While most would agree with the assertion, with just over a month left until the elections, there does not seem to be a realistic prospect for the formation of a coalition, and most domestic and international political analysts have thus far restrained from making predictions.
A reformed electoral system
At this point in time, any party receiving a majority of seats appears highly unlikely. Even for a minority government to be formed, there is a need for a consequential change in the outcome compared to April’s elections.
For this reason, one of the biggest issues now is turnout.
Prior to the appointment of the caretaker government in May, newly elected MPs from across the political spectrum introduced reforms to the electoral system, claiming that GERB had been purposefully limiting voting rights and otherwise unlawfully interfering with the vote.
One major change introduced is that all polling stations expected to receive more than 300 voters, in Bulgaria and abroad, are to be equipped with electronic voting machines, intended to improve the process of counting and recording votes and to address accusations that April’s ballots were miscounted in some regions of the country.
Paper ballots will only now be available in extraordinary circumstances.
More diaspora votes
The limit of 35 polling stations per country outside the EU has also been removed, which will most likely improve turnout in the UK, US, Turkey, and Canada – a development welcomed by the newly formed anti-establishment parties like ITN, Stand Up! Mafia Out!, and Democratic Bulgaria (DB).
There are now more than 600 polling stations registered outside of the country, an increase from the already record-high 465 in April.
The law which limited the number of polling stations abroad was first put in place in 2016 by the United Patriots party with the explicit purpose of limiting voting rights for the estimated 269,000 Bulgarian citizens living in Turkey, but who are largely not ethnic Bulgarians.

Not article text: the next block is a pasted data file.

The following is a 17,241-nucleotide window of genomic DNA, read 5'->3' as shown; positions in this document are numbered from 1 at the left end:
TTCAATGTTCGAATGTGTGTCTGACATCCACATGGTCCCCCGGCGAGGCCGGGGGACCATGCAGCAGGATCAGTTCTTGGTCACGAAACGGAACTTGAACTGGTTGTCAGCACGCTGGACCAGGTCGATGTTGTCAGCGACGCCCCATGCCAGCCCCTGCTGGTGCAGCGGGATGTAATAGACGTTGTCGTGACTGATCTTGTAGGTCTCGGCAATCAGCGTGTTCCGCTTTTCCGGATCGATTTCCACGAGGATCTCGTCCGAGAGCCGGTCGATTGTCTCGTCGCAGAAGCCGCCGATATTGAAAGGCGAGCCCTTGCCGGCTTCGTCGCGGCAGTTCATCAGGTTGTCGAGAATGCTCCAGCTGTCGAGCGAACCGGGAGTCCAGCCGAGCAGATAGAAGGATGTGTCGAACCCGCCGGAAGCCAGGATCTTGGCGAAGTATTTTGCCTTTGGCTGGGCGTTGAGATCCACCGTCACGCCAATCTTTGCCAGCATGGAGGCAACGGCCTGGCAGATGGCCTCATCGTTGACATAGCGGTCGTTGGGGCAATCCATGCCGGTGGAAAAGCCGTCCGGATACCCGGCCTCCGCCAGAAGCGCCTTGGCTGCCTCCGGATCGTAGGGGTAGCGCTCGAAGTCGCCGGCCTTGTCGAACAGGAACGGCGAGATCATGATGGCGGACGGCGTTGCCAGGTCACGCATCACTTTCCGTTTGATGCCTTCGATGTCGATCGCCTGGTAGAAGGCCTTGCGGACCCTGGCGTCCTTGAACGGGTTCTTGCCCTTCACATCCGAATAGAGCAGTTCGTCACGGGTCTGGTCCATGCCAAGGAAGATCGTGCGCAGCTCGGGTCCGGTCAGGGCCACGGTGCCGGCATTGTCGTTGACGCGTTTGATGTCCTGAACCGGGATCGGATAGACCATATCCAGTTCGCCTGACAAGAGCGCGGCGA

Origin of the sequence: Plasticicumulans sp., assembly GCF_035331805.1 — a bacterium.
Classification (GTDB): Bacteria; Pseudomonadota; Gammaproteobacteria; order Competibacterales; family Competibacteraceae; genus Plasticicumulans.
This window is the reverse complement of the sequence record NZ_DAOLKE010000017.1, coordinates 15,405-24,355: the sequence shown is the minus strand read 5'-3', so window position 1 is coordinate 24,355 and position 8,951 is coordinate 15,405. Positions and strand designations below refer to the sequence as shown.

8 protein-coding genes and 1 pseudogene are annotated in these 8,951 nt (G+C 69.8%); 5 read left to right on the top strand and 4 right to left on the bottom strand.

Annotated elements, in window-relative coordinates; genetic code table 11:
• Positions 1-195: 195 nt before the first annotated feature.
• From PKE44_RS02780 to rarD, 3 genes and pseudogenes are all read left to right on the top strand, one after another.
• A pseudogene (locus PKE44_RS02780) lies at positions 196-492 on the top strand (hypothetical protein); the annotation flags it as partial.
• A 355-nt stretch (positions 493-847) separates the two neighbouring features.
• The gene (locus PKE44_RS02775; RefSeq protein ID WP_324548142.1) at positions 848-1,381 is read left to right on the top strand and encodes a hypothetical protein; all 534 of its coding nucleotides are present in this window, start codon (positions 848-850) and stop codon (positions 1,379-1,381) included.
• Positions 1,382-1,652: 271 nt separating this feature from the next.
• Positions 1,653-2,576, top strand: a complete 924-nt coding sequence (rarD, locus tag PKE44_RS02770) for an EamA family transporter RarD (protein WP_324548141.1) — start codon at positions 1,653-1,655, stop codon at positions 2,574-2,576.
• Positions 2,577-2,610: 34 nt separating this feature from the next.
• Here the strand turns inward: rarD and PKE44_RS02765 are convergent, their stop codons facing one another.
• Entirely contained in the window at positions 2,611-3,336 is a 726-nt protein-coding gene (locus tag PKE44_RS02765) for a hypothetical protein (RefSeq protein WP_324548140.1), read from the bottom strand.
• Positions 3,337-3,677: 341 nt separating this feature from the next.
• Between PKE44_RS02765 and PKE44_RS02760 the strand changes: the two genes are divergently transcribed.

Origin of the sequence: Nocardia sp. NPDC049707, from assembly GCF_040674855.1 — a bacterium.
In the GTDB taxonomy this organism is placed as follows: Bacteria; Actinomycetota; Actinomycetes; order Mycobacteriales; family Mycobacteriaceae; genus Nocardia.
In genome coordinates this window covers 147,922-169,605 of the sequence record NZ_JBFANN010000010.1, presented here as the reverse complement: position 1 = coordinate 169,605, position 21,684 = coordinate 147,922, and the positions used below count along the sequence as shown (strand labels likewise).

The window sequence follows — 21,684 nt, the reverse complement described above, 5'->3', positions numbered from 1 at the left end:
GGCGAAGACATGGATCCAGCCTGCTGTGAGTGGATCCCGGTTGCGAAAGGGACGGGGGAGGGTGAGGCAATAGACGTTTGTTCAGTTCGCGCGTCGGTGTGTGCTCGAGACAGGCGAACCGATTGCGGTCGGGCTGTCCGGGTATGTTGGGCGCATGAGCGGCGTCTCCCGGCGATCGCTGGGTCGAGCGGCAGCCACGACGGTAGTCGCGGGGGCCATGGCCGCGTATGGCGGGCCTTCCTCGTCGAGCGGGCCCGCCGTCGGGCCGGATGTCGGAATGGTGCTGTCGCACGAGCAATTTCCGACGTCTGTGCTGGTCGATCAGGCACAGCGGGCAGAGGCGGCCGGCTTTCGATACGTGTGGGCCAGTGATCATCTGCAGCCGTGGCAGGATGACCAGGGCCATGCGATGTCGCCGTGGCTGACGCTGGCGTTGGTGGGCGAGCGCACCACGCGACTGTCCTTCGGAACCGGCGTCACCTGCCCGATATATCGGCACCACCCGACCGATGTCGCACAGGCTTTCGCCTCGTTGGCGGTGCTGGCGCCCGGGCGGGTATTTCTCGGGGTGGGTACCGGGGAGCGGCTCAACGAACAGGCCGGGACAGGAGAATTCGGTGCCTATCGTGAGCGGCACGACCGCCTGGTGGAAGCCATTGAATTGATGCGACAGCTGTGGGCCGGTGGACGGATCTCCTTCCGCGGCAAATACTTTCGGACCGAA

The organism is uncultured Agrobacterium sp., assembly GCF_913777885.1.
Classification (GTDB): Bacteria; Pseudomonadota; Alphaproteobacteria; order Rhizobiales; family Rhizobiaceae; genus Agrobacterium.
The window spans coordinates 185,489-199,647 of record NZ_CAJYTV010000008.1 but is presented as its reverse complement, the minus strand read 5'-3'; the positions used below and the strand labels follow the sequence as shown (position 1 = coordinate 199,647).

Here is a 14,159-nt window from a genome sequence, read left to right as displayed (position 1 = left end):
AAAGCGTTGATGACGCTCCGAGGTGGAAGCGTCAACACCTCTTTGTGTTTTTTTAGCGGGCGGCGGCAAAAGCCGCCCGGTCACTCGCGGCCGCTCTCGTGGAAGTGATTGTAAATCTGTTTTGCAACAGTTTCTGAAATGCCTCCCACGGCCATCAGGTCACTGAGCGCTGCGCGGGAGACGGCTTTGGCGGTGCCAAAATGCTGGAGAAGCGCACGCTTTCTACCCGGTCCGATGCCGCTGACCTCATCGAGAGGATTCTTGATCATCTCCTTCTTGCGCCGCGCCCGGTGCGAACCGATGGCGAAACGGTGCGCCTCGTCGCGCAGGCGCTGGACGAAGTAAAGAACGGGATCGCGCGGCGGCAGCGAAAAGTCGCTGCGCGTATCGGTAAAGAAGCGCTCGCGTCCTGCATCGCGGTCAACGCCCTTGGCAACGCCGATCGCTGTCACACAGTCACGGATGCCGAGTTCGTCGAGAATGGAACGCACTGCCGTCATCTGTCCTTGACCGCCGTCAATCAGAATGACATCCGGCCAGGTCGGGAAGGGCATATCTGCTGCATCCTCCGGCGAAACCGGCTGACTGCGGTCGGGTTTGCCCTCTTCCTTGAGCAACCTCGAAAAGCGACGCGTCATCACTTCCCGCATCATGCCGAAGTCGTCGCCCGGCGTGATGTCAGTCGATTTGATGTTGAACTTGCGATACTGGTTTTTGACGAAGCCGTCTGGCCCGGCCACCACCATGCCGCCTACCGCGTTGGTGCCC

Amongst those who were able to cast a vote in Turkey, the DPS party received 87 per cent of the vote in April. The recent changes to the electoral law could improve the score of the Movement for Democratic Freedoms (DPS), which received a lower-than-usual 10.5 per cent of the vote in April.
However, DPS is another party with which ITN has stated it will not form a coalition given that it has been linked to a number of corruption scandals.
Despite the reforms, not all impediments to a high turnout have been removed.
While those quarantining due to testing positive for Covid-19 or those arriving from abroad will have access to mobile ballot boxes, and temperature checks will be being carried out at all polling stations, this does not guarantee that carriers will not be able to show up at a polling station, putting others at risk of contracting the virus.
This has been offered as one explanation for the unusually low turnout amongst elderly citizens in April. Those aged over 65 makeup almost 35 per cent of all Bulgarian citizens, further contributing to the plummeting support for traditional parties such as GERB and even more so the BSP.
For many, the obvious solution to the obstacles faced by those living abroad, the elderly, and other groups facing problems voting would be the introduction of postal voting or another form of remote voting. However, the notion has been rejected as unworkable in such a short time frame.